A new exhibition in Israel deals with the 'White Rose' movement. The underground group, which resisted the Hitler regime, is little known in the country.
It was the summer of 1942 when medical students Hans Scholl and Alexander Schmorell distributed the first four of six "Leaflets of the White Rose" in the German city of Munich.
The leaflets expressed anger and astonishment over the apathy of Germans at the time, stating that everyone not actively engaging in the liberation of the Germans from the Nazi dictatorship was equally guilty of its crimes.
Their small movement, the "Weisse Rose" (White Rose), remains a symbol of resistance to this day, with its name decorating many squares and streets in nearly every German city, and schools across the country named after its members.
Now, as part of the 50-year anniversary of the start of diplomatic relations between Germany and Israel, a new exhibition aims to shed light on the underground group's activities, as the story of the German students is barely known in the small Middle Eastern country.
"I think it's extremely important, especially these days, to show the public that people can resist and criticize their government if they feel it is engaged in wrongdoings," Sharon Cohen, an Israeli mother of two who took her 14 and 16-year-old children to the exhibition, told DW.
"I don't think that any country today is nearly as cruel as the Nazis were, but the message is still relevant," she says. "The stories of the White Rose members are hardly heard of in Israel, and I think my children will only benefit from reading them," she adds.
"They can see for themselves that people did stand strong for a goal they believed in, even if it was doomed to fail and even if it cost them their lives. They stood for humanity and against evil."
The actions of the White Rose resistance group, which was initially formed at the Ludwig Maximilian University in Munich, had little effect, if any, on weakening the Nazi regime, but its members' courage in opposing such tyranny stood out like a beacon of hope for a different Germany.
During nights, Scholl and Schmorell, later joined by other fellow students such as Willi Graf and Scholl's younger sister Sophie, wrote slogans such as "Hitler Mass Murderer" or "Freedom" on public buildings in Munich, using tar paint.
In early February of 1943, their university professor Kurt Huber wrote the sixth leaflet, an appeal to all students to oppose the murderous government. It was distributed inside the university's main building on February 18 by Hans and Sophie Scholl.
The previous fifth leaflet, named a "Call to all Germans!," was published in January 1943 and distributed in many German and Austrian cities.
The courage to resist
The "White Rose" exhibition, displayed both in Hebrew and Arabic at the Israeli Ghetto Fighters' House Museum, shows pictures of the underground movement and its members, explains their activities, presents pamphlets written and distributed by them and stresses the heavy price paid by Germancitizens who tried to resist the Nazis.
Along with educational activities conducted for high school students, the exhibition focuses on the social responsibility demonstrated by the White Rose members and their willingness to follow their conscience in the name of humanistic values, risking and eventually sacrificing their lives, unlike the great majority of German society at the time.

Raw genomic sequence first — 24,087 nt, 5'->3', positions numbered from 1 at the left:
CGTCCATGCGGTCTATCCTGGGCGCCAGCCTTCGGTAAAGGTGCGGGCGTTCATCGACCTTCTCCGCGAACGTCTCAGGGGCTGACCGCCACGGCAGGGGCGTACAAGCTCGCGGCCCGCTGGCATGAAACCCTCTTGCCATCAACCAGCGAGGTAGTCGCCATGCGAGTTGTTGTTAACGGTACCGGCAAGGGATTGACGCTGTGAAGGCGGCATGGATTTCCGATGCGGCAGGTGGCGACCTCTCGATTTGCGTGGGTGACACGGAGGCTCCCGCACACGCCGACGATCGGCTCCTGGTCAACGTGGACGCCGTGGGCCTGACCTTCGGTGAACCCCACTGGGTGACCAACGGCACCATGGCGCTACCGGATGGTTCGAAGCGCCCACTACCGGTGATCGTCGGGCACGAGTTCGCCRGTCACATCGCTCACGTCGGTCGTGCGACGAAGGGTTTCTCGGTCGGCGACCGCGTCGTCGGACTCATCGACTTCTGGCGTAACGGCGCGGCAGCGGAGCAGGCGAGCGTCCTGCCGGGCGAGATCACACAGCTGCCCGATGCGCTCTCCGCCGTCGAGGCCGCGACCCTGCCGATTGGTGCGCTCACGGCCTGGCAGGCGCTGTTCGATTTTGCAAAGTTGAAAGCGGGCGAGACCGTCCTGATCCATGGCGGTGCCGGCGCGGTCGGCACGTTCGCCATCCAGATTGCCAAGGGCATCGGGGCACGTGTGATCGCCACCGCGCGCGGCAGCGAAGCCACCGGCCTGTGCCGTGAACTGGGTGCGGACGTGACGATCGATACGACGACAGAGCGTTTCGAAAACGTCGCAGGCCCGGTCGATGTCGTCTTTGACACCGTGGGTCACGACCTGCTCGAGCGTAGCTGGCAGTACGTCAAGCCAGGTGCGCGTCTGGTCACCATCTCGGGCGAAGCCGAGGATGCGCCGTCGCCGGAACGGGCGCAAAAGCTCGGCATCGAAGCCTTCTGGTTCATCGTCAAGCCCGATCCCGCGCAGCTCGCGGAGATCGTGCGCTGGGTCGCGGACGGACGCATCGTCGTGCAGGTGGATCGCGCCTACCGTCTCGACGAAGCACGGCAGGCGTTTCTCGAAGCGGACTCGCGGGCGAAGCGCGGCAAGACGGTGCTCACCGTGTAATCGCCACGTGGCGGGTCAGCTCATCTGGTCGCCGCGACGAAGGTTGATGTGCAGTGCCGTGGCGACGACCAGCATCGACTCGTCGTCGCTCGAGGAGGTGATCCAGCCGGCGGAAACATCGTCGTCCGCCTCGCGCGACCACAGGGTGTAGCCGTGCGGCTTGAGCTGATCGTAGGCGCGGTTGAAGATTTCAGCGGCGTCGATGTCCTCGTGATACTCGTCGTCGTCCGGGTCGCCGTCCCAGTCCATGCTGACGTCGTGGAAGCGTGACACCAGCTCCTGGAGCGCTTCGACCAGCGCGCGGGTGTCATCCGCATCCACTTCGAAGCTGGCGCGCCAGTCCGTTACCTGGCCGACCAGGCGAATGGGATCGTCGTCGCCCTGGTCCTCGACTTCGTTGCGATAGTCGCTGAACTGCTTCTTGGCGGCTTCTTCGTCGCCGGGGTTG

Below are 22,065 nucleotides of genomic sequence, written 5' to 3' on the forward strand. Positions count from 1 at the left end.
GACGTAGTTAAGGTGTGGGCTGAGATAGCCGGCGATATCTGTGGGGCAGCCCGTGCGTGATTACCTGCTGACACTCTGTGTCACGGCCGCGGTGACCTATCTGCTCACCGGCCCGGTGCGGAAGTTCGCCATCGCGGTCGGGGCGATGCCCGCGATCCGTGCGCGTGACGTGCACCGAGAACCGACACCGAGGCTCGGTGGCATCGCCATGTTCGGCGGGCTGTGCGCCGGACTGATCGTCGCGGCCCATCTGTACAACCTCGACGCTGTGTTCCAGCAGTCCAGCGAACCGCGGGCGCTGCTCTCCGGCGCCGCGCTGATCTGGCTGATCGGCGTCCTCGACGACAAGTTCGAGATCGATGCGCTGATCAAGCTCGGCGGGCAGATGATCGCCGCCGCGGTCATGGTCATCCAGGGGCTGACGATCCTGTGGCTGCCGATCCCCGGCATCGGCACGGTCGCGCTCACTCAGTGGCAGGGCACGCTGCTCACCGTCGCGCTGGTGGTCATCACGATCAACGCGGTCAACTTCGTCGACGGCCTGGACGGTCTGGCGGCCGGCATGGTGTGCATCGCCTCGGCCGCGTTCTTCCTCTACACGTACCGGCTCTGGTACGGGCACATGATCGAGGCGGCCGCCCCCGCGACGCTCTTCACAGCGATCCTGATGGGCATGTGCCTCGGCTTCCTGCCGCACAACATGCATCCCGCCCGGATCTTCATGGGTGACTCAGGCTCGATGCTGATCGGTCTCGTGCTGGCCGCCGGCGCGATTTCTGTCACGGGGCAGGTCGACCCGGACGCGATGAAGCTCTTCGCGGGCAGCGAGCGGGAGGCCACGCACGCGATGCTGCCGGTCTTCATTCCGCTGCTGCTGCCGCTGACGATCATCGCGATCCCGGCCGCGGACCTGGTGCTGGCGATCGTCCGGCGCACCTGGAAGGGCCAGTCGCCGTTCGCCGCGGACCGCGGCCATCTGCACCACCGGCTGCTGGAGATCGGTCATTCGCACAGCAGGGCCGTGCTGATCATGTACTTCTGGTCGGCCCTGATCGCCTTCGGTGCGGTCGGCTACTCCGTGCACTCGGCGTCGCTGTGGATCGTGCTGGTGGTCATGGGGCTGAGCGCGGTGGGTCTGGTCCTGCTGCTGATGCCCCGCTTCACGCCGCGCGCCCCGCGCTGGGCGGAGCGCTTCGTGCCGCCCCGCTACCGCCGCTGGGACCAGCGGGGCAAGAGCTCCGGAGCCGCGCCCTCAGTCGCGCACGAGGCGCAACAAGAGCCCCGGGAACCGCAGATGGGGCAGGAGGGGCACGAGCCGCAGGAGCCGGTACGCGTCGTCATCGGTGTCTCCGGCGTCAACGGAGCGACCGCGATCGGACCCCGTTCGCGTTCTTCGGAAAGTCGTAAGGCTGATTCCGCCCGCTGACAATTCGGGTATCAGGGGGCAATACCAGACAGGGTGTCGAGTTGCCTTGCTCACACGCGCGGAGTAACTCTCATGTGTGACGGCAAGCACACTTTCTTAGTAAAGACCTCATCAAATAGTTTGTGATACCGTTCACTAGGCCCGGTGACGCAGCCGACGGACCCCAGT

Hans Scholl (l.), Sophie Scholl and Christoph Probst, among the few Germans who resisted the Nazi regime
In their second leaflet, for example, Scholl and Schmorell denounced the murder of the Jewish population in Poland, writing that "we are witnessing the most terrible crime against human dignity, a crime unprecedented in all history of mankind."
In the fourth leaflet they threatened: "We will not be silent, we are your guilty conscience, the White Rose will not leave you any peace."
'They were heroes'
The resistance group's political agenda, as stated in one of their pamphlets, called for "freedom of speech, freedom of religion, protection of each individual citizen against the despotism of violent regimes as foundation of a new Europe," but its members didn't stand a chance.
On February 22, 1943, Hans and Sophie Scholl, together with fellow student Christoph Probst, were sentenced to death and murdered by guillotine at the Munich Stadelheim prison.
Other police investigations followed, and later on that year Alexander Schmorell, Willi Graf and Professor Kurt Huber were sentenced to death and executed.
"I think it's very sad, but they were heroes," Cohen's 14-year-old son told DW. "I liked the exhibition, but it also gave me a point of view which is not very pleasant to think about. It left a heavy rock in my stomach."
"Today the White Rose represents values such as independent thinking, freedom and tolerance," reads one of the signs in the exhibition. "Their timeless legacy is a call for the protection of human rights and the fight against discrimination, racism and violence."
For Cohen, these words were very powerful.
"I'm happy I brought my children to see how honest people stood strong for what they believed in against all odds. I hope they can learn something from it for the future," she says. "Perhaps even for the present."